JRA

  10. #10
    Retro Modernist 02audionoob's Avatar
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    I don't know if the amount of heat would qualify as overheating or not. It's not scorching hot...just sort of hot. There's a fairly thick plastic shell above the motor and I've removed that. Plastic seems like too good of an insulator to have there if I'm having heat issues.


    I might contact MH if the problem continues, but I'm afraid the answer there might just be to buy a new turntable. I'd buy a new motor from Needle Doctor if it came already attached to a power cord. I haven't asked them if it does, but I'd guess it doesn't. The soldering looks a little intricate...beyond my skill level.


    To answer your questions...the motor mount screws are in place. The power setup is original to the turntable...no outboard transformer. The belt and spindle check out good.


    And then to answer a question with a question...What do they mean by "self-lubricating"? Does that mean the bearings do or don't need oil? Or that they shouldn't need maintenance with additional oil later? In the manual...at that comment about adding oil...it seems like they're talking about the platter bearing rather than the motor bearings. Do you think they mean the motor?


    In any case, I'm guessing they didn't mean to crack it open like I did. But it's been running continuously since I put the oil in...certainly more than a drop...and it has been quiet.


  11. #11
    Do What? jrhymeammo's Avatar
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    Quote Originally Posted by 02audionoob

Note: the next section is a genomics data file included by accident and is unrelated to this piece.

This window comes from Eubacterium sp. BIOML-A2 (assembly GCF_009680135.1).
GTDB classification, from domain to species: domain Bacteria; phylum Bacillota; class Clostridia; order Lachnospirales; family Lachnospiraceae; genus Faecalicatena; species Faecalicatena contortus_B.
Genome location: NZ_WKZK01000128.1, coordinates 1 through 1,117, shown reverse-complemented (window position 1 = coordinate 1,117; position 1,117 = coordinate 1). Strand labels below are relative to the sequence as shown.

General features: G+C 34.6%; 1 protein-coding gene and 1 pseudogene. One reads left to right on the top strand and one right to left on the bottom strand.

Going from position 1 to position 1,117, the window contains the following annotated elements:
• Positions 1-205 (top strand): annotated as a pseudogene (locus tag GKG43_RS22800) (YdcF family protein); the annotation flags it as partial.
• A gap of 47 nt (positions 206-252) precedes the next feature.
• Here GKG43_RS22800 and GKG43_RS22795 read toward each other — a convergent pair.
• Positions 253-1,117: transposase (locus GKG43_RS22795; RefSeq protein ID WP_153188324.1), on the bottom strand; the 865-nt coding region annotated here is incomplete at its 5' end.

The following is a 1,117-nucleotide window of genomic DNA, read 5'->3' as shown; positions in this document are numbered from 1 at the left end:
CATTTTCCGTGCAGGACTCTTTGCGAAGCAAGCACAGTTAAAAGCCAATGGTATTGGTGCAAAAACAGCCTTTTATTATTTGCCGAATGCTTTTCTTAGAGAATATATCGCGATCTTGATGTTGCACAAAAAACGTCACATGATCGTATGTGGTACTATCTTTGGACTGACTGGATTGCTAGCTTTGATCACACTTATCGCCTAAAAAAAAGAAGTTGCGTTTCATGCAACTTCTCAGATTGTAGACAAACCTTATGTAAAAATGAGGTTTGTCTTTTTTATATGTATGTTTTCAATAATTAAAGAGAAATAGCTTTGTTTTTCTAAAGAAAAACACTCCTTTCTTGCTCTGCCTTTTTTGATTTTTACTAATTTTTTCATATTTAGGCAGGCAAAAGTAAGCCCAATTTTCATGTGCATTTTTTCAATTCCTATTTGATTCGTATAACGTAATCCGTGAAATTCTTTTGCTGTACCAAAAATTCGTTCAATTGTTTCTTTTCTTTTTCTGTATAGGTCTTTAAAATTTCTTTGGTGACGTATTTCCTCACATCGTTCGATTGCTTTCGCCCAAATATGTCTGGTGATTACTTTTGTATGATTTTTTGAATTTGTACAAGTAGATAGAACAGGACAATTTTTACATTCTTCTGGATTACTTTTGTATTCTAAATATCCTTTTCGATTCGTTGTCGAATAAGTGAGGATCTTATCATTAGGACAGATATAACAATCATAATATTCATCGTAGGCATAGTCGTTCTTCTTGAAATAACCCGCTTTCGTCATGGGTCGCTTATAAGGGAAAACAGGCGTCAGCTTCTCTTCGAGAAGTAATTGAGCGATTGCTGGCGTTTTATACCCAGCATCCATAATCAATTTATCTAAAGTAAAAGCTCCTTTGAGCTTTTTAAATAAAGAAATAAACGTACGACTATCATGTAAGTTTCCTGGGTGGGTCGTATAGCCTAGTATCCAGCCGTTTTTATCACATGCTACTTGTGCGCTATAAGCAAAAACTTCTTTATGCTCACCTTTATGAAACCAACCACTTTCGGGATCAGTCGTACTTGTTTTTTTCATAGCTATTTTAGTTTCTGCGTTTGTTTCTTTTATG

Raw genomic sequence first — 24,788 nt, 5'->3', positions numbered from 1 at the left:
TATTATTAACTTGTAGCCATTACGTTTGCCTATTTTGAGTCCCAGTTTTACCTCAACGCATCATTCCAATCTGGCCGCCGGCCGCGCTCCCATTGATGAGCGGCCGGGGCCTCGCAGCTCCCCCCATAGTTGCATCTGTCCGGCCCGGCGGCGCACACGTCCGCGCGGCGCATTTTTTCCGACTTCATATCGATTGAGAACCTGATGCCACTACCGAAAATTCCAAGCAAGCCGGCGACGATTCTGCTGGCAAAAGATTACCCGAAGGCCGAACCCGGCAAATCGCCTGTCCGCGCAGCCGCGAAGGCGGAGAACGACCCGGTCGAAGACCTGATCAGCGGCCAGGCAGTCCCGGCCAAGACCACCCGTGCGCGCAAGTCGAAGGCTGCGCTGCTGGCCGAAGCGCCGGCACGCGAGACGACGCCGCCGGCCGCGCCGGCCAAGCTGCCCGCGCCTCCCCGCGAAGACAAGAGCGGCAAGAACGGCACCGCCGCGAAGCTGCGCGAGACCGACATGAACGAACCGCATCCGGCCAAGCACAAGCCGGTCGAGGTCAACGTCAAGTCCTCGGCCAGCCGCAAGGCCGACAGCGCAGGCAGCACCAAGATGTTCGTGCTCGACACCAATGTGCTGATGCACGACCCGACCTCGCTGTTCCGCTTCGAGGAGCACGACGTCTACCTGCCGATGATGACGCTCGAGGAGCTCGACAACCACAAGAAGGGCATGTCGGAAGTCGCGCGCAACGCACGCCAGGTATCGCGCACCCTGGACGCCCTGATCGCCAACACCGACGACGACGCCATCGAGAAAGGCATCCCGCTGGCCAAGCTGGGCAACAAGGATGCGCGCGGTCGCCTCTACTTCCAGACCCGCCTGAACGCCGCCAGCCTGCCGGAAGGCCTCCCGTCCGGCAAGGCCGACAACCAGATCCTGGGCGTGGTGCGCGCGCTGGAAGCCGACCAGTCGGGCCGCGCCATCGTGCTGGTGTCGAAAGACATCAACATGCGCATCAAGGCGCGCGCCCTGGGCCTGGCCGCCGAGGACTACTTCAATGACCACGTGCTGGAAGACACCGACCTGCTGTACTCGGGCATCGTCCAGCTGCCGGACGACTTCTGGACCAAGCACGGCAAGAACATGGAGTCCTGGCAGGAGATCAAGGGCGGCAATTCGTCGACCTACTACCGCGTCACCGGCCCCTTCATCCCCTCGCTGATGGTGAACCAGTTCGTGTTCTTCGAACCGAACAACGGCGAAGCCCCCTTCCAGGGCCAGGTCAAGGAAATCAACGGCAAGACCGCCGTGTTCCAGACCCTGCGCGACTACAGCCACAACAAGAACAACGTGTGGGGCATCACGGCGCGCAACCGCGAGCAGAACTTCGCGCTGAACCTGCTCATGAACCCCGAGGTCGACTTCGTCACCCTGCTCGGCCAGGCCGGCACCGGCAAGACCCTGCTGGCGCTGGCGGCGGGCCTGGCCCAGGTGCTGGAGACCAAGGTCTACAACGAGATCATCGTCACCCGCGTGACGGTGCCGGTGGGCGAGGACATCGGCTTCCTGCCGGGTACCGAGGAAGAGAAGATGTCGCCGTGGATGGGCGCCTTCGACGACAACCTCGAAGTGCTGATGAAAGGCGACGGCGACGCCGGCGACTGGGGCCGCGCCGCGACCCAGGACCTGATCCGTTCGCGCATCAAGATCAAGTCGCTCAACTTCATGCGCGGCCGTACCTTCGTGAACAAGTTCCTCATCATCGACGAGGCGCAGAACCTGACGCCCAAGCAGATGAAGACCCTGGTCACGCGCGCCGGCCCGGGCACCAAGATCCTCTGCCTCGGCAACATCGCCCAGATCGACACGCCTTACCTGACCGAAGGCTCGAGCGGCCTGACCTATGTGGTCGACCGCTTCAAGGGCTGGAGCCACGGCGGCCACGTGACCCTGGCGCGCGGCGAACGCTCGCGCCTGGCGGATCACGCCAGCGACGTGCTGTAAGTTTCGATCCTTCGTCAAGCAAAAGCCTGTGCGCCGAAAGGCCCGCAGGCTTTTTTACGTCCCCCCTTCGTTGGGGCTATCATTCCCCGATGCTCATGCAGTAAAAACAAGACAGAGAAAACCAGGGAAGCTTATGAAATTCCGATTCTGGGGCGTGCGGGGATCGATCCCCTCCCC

To answer your questions...the motor mount screws are in place. The power setup is original to the turntable...no outboard transformer. The belt and spindle check out good.


    And then to answer a question with a question...What do they mean by "self-lubricating"?



    Arent the mounting screws meant to be removed? If they are same as the PJ deck, I was under the impression that mounting screws need to be removed to suspend/isolate motor vibration from the deck. And also to allow the motor to spin freely as it was designed. Have you always had screws in place? If so, the mounting screws may have applied too much downforce stress onto the motor assembly.


    As for "self-lubricating" I have no idea. Some motors and spindles are designed to pump oil back to contact surface to minimize possible wear.

  12. #12
    Retro Modernist 02audionoob's Avatar
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    Quote Originally Posted by jrhymeammo
    Arent the mounting screws meant to be removed? If they are same as the PJ deck, I was under the impression that mounting screws need to be removed to suspend/isolate motor vibration from the deck. And also to allow the motor to spin freely as it was designed. Have you always had screws in place? If so, the mounting screws may have applied too much downforce stress onto the motor assembly.
    I thought you meant the screws on the flanges of the motor, which are in place and are required to hold the motor on the bottom deck. As for those screws that hold the top deck to the bottom deck...yes...they are intended to be removed and I have removed them. They go in those brass threaded holes you can see in the photo. The hole in the top deck is much larger than the motor, so it wouldn't appear to apply any unusual pressure if the screws were in place, but of course the screws would defeat the purpose of the decoupled plinth.

    At this point, I think cracking it open and putting several drops of sewing machine oil in the bottom solved it, although I wonder if that oil will congeal someday.